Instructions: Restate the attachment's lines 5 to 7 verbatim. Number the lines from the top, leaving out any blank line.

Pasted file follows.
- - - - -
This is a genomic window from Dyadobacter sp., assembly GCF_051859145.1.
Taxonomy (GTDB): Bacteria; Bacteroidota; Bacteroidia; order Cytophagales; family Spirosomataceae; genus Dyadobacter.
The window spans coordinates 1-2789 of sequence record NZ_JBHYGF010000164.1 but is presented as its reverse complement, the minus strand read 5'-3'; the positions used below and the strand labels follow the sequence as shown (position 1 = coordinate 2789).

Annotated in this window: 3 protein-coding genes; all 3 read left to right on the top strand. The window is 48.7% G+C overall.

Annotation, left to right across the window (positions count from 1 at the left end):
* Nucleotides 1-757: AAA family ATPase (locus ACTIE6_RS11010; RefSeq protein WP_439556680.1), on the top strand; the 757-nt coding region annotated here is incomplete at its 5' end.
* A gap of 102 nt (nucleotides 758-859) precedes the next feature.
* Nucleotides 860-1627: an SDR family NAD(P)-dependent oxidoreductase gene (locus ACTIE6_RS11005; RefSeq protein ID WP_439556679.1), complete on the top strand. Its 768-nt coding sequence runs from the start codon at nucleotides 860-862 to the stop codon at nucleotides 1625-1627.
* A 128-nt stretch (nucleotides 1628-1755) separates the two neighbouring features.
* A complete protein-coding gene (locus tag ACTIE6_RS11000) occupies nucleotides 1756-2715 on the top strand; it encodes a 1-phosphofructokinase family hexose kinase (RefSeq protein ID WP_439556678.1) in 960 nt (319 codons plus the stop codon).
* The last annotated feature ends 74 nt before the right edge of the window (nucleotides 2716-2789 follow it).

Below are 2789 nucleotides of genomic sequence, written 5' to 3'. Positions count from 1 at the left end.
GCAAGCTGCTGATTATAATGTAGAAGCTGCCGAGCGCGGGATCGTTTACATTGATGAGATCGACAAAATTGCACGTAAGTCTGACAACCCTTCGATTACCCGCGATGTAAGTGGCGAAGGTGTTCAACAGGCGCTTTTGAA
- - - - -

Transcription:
Annotation, left to right across the window (positions count from 1 at the left end):
* Nucleotides 1-757: AAA family ATPase (locus ACTIE6_RS11010; RefSeq protein WP_439556680.1), on the top strand; the 757-nt coding region annotated here is incomplete at its 5' end.
* A gap of 102 nt (nucleotides 758-859) precedes the next feature.